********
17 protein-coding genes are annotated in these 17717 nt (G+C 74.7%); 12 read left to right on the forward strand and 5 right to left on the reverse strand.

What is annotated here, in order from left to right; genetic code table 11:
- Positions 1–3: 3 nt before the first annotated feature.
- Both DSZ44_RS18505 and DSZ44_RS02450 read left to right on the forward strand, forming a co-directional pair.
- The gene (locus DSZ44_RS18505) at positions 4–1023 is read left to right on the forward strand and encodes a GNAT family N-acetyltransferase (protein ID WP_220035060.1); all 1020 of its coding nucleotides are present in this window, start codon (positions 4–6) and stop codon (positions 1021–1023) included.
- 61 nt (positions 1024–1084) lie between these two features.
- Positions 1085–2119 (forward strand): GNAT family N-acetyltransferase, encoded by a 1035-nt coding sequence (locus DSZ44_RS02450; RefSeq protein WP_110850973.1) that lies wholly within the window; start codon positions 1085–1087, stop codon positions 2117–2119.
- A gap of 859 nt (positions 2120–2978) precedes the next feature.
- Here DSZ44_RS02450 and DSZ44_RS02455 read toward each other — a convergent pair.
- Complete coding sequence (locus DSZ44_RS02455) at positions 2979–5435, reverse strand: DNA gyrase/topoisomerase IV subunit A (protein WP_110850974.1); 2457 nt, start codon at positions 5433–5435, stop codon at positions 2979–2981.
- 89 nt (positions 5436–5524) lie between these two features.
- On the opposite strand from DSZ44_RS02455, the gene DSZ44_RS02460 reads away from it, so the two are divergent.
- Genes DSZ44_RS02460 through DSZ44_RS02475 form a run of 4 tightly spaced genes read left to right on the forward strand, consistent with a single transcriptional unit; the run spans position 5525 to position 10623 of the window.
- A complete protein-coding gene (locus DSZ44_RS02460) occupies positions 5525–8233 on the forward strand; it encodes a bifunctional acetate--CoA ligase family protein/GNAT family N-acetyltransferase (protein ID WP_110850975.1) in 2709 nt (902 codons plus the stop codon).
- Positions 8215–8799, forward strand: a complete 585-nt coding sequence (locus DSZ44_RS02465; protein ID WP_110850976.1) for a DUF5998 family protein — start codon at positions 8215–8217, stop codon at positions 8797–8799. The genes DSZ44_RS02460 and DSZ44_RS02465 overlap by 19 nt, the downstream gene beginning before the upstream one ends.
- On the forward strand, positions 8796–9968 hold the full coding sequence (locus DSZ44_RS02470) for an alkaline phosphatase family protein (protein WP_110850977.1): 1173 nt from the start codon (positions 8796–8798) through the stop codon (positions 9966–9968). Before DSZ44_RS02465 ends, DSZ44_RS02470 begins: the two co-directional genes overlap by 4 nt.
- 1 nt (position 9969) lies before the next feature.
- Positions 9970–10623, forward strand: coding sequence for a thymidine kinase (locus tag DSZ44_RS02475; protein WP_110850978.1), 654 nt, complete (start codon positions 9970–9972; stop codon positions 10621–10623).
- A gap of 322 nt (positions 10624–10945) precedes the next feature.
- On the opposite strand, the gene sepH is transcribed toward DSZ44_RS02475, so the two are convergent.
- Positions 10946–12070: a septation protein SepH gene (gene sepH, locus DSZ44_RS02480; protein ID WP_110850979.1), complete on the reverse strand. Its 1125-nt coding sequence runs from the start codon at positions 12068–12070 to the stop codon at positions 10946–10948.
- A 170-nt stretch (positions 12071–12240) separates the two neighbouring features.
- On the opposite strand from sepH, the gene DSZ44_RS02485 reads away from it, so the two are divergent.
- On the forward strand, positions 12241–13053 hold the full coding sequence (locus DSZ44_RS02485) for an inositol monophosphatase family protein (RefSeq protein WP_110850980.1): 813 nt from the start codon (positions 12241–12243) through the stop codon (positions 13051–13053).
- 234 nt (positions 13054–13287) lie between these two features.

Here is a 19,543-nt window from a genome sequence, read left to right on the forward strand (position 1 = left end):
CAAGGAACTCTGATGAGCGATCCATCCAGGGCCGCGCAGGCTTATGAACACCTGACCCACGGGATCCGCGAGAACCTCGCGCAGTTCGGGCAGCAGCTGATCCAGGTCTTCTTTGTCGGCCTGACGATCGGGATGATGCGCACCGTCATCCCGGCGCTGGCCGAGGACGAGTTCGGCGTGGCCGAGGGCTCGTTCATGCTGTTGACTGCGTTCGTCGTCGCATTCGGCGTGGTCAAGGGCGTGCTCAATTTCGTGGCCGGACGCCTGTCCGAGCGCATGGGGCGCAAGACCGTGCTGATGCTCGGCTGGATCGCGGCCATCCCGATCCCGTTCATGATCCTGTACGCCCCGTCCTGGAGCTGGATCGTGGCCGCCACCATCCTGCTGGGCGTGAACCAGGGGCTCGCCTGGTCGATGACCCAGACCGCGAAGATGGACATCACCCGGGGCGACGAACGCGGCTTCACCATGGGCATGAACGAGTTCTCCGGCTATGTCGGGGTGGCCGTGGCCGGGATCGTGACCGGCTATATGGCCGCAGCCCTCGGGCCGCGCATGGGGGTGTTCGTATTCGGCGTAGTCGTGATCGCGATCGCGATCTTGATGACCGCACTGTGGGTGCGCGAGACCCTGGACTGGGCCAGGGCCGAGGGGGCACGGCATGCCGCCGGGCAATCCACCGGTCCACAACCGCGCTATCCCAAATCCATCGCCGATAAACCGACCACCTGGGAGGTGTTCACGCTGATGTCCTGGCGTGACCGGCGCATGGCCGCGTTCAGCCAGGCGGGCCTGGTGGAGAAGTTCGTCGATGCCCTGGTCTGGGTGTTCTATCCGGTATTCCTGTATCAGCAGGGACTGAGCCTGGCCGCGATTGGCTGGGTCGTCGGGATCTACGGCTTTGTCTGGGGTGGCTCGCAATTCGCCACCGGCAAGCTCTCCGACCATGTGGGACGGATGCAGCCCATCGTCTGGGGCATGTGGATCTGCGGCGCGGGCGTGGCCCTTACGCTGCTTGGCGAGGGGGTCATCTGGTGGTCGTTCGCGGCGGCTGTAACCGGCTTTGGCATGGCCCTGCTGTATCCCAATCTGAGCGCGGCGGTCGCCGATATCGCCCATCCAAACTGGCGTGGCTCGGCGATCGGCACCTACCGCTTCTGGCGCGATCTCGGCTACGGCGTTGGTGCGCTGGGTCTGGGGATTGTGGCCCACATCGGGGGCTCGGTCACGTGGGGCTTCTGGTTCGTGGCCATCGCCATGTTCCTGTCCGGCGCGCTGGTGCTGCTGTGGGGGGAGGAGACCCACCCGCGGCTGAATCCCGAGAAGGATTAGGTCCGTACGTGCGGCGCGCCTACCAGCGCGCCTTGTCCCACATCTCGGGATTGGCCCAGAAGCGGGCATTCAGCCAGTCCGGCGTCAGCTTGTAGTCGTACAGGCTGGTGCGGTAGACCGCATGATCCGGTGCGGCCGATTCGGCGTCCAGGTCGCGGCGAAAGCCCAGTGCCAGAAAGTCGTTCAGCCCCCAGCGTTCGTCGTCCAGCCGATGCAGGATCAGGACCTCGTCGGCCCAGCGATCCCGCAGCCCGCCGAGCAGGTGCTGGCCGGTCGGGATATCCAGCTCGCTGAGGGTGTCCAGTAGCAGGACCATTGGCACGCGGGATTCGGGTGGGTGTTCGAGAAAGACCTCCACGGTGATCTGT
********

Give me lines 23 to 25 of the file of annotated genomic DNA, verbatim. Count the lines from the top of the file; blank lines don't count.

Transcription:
- On the opposite strand from sepH, the gene DSZ44_RS02485 reads away from it, so the two are divergent.
- On the forward strand, positions 12241–13053 hold the full coding sequence (locus DSZ44_RS02485) for an inositol monophosphatase family protein (RefSeq protein WP_110850980.1): 813 nt from the start codon (positions 12241–12243) through the stop codon (positions 13051–13053).
- 234 nt (positions 13054–13287) lie between these two features.